Moved South but Still Taxed Up North: Migrating to a Low-Tax State to Retire Doesn't Always Allow People to Escape Estate and Inheritance Taxes in the States They Left

By Opalka, Liz | Journal of Accountancy, August 2015 | Go to article overview

Moved South but Still Taxed Up North: Migrating to a Low-Tax State to Retire Doesn't Always Allow People to Escape Estate and Inheritance Taxes in the States They Left


Opalka, Liz, Journal of Accountancy


As 2014 drew to a close, Florida finally pulled ahead of New York to become the nations third most populous state, following California and Texas. But retirees and others from northern states who take up residence in Florida and other sunny, low-tax states should not be surprised when their former home states are reluctant to see them go as taxpayers.

State domicile typically arises in the context of not only state income taxes, but also state estate or inheritance taxes. Currently, 19 states and the District of Columbia impose estate or inheritance taxes, or both, in addition to the federal estate tax. These taxing authorities generally reach nonresident estates owning real estate or tangible personal property within their borders. Florida, Texas, and Nevada don't have income taxes or estate taxes.

For a retired snowbird, avoiding estate or inheritance taxes up north is not as simple as it would seem. Sometimes the individual didn't cut enough ties to the old state, so he or she is still considered a resident.

Individuals should be aware that they can be considered to be a resident in more than one state although they will be domiciled in only one state. Domicile is defined as a person's fixed or permanent abode that the person intends to remain in indefinitely and to which the person intends to return. Residency is a much more flexible term and may be defined differently depending on the state. For example, some states determine residency by looking at whether a person has a permanent place of abode in the state and lives in it a certain number of days in the year.

Just owning a vacant lot, other real property, or even tangible personal property located in another state can require a nonresident estate tax return to be filed, and the state exemption amount is often much lower than expected.

STATES WITH ESTATE TAXES

Estate taxes generally apply a graduated tax rate schedule to the taxable value of a decedent's total estate. Bequests to surviving spouses and charities are typically exempt from the tax, in addition to a dollar amount for exemption that applies to all other estate beneficiaries.

While the federal estate tax laws appear to have finally stabilized, state estate taxes continue to be in flux. For 2015, a number of states made significant changes to their estate tax rules. For example, Maryland, Minnesota, and New York increased their exemption amounts. Most states' exemption amounts are much lower than the federal estate tax exemption amount, which is inflation-adjusted and is $5.43 million for 2015 (see "State Estate Tax Exemption Amounts" for a complete list of estate tax thresholds around the country).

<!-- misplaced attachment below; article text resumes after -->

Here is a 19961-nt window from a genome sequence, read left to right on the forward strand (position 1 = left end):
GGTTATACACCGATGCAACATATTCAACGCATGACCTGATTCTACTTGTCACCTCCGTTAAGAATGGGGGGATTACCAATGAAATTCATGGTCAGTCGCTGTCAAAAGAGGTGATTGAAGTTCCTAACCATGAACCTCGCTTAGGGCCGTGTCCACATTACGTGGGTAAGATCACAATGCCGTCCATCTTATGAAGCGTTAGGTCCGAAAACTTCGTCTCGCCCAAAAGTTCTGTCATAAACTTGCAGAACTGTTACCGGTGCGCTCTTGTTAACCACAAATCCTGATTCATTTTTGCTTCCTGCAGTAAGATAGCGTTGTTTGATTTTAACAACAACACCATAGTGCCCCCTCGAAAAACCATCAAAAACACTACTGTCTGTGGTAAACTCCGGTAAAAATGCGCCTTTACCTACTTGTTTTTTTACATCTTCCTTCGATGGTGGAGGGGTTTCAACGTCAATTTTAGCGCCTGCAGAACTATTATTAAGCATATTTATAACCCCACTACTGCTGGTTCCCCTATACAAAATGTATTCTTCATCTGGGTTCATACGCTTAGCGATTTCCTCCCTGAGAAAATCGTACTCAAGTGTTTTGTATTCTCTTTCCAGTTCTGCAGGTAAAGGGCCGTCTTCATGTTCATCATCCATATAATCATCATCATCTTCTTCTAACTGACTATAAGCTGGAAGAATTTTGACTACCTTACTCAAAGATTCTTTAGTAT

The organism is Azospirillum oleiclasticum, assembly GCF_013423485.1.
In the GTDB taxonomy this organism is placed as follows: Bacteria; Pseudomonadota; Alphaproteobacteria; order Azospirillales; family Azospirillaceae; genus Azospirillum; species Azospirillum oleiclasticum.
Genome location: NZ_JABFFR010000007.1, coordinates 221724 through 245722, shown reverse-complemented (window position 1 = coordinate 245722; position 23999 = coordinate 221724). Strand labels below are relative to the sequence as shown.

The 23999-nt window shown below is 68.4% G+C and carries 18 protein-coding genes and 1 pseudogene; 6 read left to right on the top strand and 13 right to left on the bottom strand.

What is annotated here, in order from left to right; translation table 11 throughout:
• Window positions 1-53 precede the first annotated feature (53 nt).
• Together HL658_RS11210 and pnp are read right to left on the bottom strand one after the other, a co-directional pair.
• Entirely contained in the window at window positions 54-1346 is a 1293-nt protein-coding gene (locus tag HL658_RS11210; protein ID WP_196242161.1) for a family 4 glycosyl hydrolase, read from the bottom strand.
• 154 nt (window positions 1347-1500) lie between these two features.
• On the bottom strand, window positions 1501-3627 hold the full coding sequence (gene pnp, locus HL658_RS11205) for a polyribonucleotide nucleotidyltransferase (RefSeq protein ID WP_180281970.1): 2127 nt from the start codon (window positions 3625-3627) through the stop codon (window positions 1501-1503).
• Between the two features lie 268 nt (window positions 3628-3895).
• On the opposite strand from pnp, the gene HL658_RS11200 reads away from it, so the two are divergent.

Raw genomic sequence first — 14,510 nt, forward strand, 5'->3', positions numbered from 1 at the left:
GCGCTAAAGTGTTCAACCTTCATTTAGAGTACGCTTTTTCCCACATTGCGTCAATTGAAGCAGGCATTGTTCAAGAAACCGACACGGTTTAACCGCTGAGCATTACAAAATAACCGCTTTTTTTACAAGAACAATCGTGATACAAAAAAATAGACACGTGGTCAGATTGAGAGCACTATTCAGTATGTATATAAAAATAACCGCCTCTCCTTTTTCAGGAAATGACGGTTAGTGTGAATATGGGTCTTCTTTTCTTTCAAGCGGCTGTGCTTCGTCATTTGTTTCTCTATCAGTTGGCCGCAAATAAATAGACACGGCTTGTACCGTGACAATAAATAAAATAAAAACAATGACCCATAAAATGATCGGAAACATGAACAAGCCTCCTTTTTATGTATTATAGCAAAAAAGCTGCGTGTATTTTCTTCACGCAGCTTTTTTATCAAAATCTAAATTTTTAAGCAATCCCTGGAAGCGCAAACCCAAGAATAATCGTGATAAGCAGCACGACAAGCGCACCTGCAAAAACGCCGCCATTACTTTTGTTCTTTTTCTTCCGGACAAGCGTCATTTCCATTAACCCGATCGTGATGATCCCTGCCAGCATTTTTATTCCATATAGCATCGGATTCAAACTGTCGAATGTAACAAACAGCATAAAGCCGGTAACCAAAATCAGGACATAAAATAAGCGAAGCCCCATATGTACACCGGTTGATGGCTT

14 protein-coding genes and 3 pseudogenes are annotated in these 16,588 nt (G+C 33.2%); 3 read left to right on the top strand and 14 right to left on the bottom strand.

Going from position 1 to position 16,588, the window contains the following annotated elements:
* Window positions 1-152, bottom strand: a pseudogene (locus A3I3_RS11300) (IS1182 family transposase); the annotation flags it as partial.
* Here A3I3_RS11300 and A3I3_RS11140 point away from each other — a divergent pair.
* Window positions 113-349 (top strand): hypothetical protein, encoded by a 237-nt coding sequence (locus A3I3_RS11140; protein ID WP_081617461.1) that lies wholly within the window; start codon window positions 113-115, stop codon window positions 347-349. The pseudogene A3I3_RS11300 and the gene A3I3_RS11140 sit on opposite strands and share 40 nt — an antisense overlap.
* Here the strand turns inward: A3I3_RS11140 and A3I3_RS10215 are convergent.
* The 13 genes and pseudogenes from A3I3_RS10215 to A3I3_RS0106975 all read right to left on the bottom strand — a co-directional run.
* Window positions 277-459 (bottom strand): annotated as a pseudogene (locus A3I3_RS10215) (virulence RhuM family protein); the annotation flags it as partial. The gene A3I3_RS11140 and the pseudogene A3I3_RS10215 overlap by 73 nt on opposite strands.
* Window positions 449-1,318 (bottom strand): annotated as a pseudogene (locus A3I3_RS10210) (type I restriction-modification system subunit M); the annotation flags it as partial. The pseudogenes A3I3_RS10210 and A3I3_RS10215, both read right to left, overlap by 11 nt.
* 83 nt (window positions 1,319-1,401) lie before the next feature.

New Jersey has the lowest exemption, $675,000, but it also does not impose its estate tax on nonresidents, even if they hold real or personal property in the state. It does, however, impose its inheritance tax on real or personal property located in New Jersey that a nonresident transfers at death, but not on intangible property.

The filing requirement for a nonresident estate tax return in some states (including Connecticut and Maryland) generally kicks in when the value of the decedent's worldwide assets exceeds that state's exemption amount, not, as one might expect, when the value of the nonresident's assets located in the state exceeds the exemption amount. This means, for example, that the estate of a Florida widow with $2.4 million cash and a vacant parcel of land in Connecticut worth $100,000 will have to file a Connecticut estate tax return and pay the state about $1,000 in tax. But there's more bad news.

SEARCHING FOR RESIDENTS AMONG THE NONRESIDENT FILINGS

In an attempt to ensure that they are not missing out on property they could be taxing, various states require the estates of nonresident decedents to complete sometimes onerous paperwork. For example, a nonresident estate filing a Connecticut estate tax return must also complete a three-page questionnaire, Form C-3 UGE, State of Connecticut Domicile Declaration. …

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